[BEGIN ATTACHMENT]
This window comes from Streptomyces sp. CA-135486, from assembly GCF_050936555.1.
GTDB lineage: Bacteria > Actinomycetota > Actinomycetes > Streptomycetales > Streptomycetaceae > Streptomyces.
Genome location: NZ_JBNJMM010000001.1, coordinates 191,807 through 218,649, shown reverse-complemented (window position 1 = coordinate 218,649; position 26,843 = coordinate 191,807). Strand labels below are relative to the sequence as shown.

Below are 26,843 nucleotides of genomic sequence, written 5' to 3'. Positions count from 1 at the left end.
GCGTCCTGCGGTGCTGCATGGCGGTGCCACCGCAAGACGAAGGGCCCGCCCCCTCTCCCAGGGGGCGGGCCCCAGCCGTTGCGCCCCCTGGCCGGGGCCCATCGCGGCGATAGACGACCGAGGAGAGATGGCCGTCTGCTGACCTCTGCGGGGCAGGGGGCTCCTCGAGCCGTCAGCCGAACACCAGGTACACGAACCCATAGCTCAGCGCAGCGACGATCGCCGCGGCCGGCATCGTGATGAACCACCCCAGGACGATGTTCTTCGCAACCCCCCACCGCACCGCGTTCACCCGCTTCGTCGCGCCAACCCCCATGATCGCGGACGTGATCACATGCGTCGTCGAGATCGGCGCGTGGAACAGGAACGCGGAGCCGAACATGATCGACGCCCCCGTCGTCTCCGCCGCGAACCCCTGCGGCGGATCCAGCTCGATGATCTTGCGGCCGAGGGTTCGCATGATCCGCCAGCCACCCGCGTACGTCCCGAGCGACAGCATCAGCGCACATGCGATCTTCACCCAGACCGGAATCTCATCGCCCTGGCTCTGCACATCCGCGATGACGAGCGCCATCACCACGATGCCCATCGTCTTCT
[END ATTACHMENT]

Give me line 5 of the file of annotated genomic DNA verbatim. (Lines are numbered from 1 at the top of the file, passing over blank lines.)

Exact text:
GCGTCCTGCGGTGCTGCATGGCGGTGCCACCGCAAGACGAAGGGCCCGCCCCCTCTCCCAGGGGGCGGGCCCCAGCCGTTGCGCCCCCTGGCCGGGGCCCATCGCGGCGATAGACGACCGAGGAGAGATGGCCGTCTGCTGACCTCTGCGGGGCAGGGGGCTCCTCGAGCCGTCAGCCGAACACCAGGTACACGAACCCATAGCTCAGCGCAGCGACGATCGCCGCGGCCGGCATCGTGATGAACCACCCCAGGACGATGTTCTTCGCAACCCCCCACCGCACCGCGTTCACCCGCTTCGTCGCGCCAACCCCCATGATCGCGGACGTGATCACATGCGTCGTCGAGATCGGCGCGTGGAACAGGAACGCGGAGCCGAACATGATCGACGCCCCCGTCGTCTCCGCCGCGAACCCCTGCGGCGGATCCAGCTCGATGATCTTGCGGCCGAGGGTTCGCATGATCCGCCAGCCACCCGCGTACGTCCCGAGCGACAGCATCAGCGCACATGCGATCTTCACCCAGACCGGAATCTCATCGCCCTGGCTCTGCACATCCGCGATGACGAGCGCCATCACCACGATGCCCATCGTCTTCT